Peru’s NDC, for example, sets out the country’s high-level adaptation priorities, and notes that the NAP process will be the instrument for complying with the NDC—their NAP process began in late 2015 after their INDC was submitted.
3) A NAP process well underway with a brief (or no) NDC adaptation component
On the other hand, for countries that have not included an adaptation component in their NDC or that are endeavouring to develop their adaptation contributions further in future years, the NAP process and its results could be used to inform the development of future NDCs. Countries will have the opportunity to revise their NDCs every five years, alongside a global stocktake assessing collective progress and a push to increase ambition with new commitments. Therefore, there will be opportunities for countries to move from quadrant 3 to quadrant 1 as they see fit.
Botswana, for example, includes a brief adaptation component in their NDC that notes how their NAP process will help the country to identify and address adaptation priorities in a systematic manner that is also aligned with their development priorities. Botswana’s NDC states: “The outcome of this process will be significant in guiding how the country responds to the development challenges across all sectors that are attributed to global warming and climate change.” This is an important acknowledgement of the iterative nature of the NAP process, with ongoing monitoring and review of progress in the process intended to inform how a country should adjust course as needed to adapt in the medium to long term. This ongoing monitoring and review could also be used to inform future adaptation NDCs and priorities included.
4) No adaptation component in the NDC and in the absence or early stages of a NAP process
Finally, some countries may not have a well fleshed-out adaptation component in their NDC, and also not yet have made much progress in the NAP process. From this quadrant 4, a country may choose first to initiate a NAP process, or to start with high-level objectives in an NDC, or to begin working on both processes simultaneously—depending on what best suits the country context, it is possible to move towards any of the other quadrants.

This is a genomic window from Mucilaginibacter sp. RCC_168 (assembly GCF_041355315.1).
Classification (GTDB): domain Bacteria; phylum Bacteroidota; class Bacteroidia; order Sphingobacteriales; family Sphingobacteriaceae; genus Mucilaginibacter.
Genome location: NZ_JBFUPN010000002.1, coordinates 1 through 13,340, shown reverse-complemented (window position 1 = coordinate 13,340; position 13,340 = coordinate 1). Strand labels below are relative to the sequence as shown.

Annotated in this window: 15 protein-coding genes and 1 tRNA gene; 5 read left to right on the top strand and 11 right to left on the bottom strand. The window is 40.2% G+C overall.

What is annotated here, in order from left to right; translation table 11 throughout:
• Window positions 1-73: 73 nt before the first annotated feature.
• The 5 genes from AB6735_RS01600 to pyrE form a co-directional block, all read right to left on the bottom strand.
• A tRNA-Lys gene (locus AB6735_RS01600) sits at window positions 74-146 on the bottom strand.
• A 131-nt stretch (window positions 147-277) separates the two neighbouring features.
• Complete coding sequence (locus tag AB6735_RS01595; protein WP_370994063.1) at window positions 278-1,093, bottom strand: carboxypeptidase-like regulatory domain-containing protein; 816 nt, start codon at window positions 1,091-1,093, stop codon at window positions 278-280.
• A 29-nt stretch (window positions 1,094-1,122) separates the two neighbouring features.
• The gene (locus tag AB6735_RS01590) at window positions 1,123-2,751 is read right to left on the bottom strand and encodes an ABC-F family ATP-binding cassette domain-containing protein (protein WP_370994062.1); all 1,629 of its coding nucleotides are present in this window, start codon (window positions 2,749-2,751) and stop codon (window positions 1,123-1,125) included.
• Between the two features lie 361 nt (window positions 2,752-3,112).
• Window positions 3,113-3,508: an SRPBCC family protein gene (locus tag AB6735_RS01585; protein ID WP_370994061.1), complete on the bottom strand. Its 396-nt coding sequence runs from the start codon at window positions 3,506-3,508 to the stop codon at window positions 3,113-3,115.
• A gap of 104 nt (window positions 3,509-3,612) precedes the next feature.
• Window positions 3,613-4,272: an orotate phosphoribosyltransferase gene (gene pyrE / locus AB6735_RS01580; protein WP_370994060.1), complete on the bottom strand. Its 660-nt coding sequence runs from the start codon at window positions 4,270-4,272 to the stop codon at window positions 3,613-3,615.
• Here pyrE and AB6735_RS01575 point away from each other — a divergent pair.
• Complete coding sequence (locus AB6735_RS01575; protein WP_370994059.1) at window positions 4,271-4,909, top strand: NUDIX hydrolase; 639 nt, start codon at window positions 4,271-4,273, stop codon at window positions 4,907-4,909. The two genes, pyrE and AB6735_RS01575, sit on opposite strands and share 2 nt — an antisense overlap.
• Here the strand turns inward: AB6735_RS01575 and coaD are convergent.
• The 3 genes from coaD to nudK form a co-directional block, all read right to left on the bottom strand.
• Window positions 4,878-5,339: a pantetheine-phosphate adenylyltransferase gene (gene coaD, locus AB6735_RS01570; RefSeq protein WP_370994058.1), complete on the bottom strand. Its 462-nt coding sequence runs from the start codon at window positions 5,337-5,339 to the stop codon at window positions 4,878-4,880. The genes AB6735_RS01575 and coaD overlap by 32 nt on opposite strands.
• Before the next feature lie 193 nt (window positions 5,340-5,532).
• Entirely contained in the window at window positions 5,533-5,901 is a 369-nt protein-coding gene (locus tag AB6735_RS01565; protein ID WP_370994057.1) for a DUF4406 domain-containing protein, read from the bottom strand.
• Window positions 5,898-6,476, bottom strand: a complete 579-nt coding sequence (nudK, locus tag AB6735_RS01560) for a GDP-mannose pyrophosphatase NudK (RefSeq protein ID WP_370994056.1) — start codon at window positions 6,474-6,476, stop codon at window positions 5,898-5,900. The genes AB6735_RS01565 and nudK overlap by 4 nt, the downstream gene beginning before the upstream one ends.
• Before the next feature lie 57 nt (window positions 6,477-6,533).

What it means for the NAP Global Network
With a focus on coordination at the core of our activities, it is crucial for the NAP Global Network to consider linkages between the different initiatives and agendas to which countries are being asked to respond, and in which donors wish to support developing country partners.
The Network will continue to work with its broadening base of participating countries to think through the linkages between NDCs and NAPs in their country context—from planning through to implementation and monitoring and evaluation. This is also important for the bilateral development partners we work with to understand how they can best align their support with the adaptation priorities that countries are identifying through the mutually reinforcing NAP processes and NDCs.
This blog post is based on a presentation originally made by the NAP Global Network Secretariat, IISD, on November 13 at Development and Climate Days in Marrakech, Morocco. View the presentation below, and stay tuned for future blog posts on the links between the NAP process and other aspects of the global climate and development agenda—including the Sustainable Development Goals (SDGs).
 Countries first submitted Intended Nationally Determined Contributions in the lead-up to COP 21, and commit to Nationally Determined Contributions (dropping the “I”) when they sign and ratify the Paris Agreement. With a few exceptions, most countries to date have not made changes when converting their INDC to their NDC. This blog uses the term NDC throughout for consistency unless referring to a specific INDC, although acknowledging that not all countries have made the transition yet.